Water swirls and gurgles at the foot of a towering cottonwood, its reflective leaves shimmering in the wind. The thirsty trees line the banks of the San Pedro River, which flows undammed from its headwaters in northern Mexico to its confluence with the Gila River near Winkelman, Arizona.
Shallow and serene for most of the year, the stream can quickly morph into a surging torrent during summer thunderstorms. This year, higher-than-average rainfall caused the San Pedro to flood several times.
Along with precious water, the summer storms brought some unsavory intruders. The bacteria, E. coli, was flushed from livestock fields littered with feces, and a mining spill in Mexico dumped toxic contaminants into the floodplain that feeds the river.
And, even with the influx of billions of gallons of water during a given storm, man-made wells continue to withdraw more groundwater than is annually deposited by rainfall. The growing water deficit caused by over pumping is the biggest environmental threat facing the San Pedro, said Tricia Gerrodette, president of the Huachuca Audubon Society.
“The biggest concern is that [the San Pedro] will die like so many other rivers in the state,” she said.
Losing the San Pedro would not be water under the bridge. In addition to supplying roughly 80,000 people with potable water, the river is also home to nearly 45 percent of the 900 bird species in North America, according to the Center for Biological Diversity.
The San Pedro River originates in a drainage basin near Cananea, Sonora, roughly 20 miles south of the U.S.—Mexico border. The city’s major economic driver: copper mining.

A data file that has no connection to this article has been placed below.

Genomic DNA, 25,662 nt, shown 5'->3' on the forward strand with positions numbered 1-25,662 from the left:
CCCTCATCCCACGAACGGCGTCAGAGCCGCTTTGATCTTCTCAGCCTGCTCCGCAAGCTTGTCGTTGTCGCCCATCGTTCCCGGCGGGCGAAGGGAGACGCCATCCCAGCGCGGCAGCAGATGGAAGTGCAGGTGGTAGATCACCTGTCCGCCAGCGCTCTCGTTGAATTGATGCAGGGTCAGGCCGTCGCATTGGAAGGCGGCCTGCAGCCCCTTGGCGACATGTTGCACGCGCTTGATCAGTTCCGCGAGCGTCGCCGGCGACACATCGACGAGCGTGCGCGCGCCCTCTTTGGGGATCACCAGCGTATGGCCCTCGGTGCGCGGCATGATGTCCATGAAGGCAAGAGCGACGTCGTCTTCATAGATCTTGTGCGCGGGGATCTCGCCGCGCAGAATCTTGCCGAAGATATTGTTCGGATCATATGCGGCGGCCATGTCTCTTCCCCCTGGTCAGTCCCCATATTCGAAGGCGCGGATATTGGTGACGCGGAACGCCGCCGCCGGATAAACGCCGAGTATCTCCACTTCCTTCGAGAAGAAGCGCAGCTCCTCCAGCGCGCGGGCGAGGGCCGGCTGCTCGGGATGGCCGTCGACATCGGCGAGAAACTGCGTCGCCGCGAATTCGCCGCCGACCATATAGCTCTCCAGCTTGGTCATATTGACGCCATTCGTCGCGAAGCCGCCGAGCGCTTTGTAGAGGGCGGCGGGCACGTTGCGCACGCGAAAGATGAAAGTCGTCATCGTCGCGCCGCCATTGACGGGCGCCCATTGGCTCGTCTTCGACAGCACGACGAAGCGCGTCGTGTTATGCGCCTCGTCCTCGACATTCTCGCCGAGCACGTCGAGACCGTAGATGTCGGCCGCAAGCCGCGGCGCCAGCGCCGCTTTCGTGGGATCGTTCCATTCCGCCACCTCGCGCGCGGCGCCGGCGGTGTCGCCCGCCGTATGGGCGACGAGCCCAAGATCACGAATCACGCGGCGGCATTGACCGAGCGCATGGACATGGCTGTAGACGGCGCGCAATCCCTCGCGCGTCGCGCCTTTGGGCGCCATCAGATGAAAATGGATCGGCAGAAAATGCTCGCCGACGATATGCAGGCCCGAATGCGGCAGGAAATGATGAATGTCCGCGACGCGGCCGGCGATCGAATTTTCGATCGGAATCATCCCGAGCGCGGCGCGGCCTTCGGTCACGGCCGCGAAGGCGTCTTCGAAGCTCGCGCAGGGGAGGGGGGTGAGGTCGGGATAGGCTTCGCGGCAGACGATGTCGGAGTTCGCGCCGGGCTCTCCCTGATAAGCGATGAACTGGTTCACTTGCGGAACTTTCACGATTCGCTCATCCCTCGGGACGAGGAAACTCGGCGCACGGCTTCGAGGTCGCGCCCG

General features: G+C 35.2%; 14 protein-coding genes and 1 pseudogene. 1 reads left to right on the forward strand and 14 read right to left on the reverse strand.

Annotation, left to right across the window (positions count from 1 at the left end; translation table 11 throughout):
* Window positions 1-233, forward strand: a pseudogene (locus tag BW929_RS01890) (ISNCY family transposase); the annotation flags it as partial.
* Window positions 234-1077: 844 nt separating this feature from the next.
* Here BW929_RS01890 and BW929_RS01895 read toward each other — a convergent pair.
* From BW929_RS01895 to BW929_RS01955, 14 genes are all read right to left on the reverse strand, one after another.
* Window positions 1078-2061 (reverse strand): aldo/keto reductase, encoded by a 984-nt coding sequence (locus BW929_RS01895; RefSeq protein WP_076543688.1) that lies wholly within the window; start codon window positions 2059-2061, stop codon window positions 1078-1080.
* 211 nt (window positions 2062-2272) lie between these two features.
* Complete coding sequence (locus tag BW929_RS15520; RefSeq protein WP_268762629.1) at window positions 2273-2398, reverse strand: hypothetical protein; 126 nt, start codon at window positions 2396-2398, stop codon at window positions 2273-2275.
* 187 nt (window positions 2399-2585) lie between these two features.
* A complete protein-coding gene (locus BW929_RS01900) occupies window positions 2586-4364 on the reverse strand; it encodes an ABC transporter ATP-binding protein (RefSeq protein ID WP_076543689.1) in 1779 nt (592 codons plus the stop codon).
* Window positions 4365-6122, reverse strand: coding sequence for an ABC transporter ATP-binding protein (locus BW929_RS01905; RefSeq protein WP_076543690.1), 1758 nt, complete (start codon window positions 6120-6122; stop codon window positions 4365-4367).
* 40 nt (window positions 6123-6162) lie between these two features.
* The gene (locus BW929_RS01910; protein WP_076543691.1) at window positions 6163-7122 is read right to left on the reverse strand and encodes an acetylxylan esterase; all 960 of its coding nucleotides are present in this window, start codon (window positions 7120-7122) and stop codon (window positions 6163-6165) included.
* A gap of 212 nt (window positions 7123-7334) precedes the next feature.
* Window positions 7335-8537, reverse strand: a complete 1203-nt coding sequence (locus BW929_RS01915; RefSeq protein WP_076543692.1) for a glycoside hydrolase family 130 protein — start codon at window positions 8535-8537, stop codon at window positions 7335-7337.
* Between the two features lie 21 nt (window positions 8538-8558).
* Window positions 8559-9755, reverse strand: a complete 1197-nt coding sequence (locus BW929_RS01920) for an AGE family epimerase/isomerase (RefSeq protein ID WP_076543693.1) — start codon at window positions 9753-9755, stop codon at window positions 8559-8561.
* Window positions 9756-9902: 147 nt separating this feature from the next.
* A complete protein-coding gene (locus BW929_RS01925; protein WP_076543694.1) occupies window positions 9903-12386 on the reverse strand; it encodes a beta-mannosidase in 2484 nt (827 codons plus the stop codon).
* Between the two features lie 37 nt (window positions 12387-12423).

The largest mine in the area is Buenavista del Cobre. On Sept. 18, heavy rains caused a holding pond containing processed rock material to overflow, spilling water that likely contained heavy metals such as arsenic and lead into the headwaters of the San Pedro.
After Mexican authorities issued a binational alert for the possible contamination, the Arizona Department of Environmental Quality tested the river at two locations near the border for both metals and pH levels.
The initial tests showed no significant changes in either pH or metals, according to Mark Shaffer, media relations director for the ADEQ.
But one negative test does not prove that contaminants never got into the river. Follow-up tests of the surface water as well as the soil are necessary, said Sandy Bahr, director of the Sierra Club’s Grand Canyon Chapter.
“Metals will sink down into the bed of the river and that’s where they get picked up by fish and other creatures,” Bahr said.
The spill came on the heels off a much larger breach at the same mine that, in August, leaked more than 10 million gallons of mining acid into a pair of rivers that flow south toward the state capital of Hermosillo. Grupo Mexico, the company that owns the mine, was fined $3 million dollars for the incident, which it failed to report for 24 hours.
As opposed to the first leak, the September spill had little downstream effects, due in part to the conditions that led to the spillover, said Dutch Nagle, task president for the Friends of the San Pedro River, a non-profit organization dedicated to the conservation of the river.